For a crop that has been delayed some by high temperatures during initiation, the plants should be in a warm area after color development starts. This will bring them in faster. It is very important to prevent the average greenhouse temperature from dropping near the end of the crop.
Night temperatures are more important in heat delay than are day temperatures. Beyond that, however, the details of temperature effects are not very clear. Some suggest that night temperatures above 73º F will cause delay, and others suggest 70º F. Recently, I heard evidence from Italy that temperatures above 68º F will have an effect. We also do not know if one part of the night is more important than another.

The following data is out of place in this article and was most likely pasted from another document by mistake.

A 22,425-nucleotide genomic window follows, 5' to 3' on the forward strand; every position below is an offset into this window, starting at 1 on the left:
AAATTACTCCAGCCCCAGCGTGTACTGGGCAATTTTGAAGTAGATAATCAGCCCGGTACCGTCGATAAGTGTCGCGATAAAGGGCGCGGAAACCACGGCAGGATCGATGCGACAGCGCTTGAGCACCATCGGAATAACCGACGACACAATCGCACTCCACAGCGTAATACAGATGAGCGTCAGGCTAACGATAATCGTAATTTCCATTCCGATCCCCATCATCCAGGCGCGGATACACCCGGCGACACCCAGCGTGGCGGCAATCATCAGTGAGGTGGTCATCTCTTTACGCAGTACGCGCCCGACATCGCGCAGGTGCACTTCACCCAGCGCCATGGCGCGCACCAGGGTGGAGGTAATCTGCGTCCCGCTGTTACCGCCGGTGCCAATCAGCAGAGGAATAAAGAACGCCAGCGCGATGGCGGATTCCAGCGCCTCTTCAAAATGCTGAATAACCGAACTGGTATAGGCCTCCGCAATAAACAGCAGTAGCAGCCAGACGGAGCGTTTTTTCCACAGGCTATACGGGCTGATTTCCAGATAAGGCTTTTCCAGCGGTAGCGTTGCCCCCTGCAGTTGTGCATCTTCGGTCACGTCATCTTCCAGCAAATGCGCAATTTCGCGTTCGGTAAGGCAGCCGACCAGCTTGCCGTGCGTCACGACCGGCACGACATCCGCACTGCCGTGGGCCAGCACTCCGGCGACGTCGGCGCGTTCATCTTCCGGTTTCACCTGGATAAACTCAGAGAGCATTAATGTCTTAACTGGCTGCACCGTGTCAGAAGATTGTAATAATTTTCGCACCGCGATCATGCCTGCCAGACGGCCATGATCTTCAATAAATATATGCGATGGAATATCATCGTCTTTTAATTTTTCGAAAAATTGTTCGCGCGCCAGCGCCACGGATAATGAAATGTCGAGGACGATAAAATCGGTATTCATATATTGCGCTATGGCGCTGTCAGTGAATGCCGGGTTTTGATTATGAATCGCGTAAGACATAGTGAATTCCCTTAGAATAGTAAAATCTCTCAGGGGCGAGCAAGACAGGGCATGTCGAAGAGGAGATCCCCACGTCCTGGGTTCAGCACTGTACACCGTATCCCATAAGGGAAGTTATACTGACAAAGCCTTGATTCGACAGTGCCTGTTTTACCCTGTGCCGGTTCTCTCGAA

Personally, I feel that there is a difference between a 68º F night in a cooler climate where the greenhouse cools off quickly in the evening and stays near 68º F most of the night and a 68º F low temperature in a warm climate where the greenhouse stays warmer through most of the night and only reaches 68º F just before sunrise. Plants in the second situation will initiate later than ones in the first situation. Going out on a limb a little here — there is probably a relationship between average night temperature starting at about 66 or 67º F and the time to initiation and first color. As the average night temperature increases to about 73º F, initiation and color are progressively delayed, with some varieties showing noticeable effects at temperatures lower than others.
With new varieties gaining popularity, University of Florida researches sensitivity to heat delay and how to deal with it.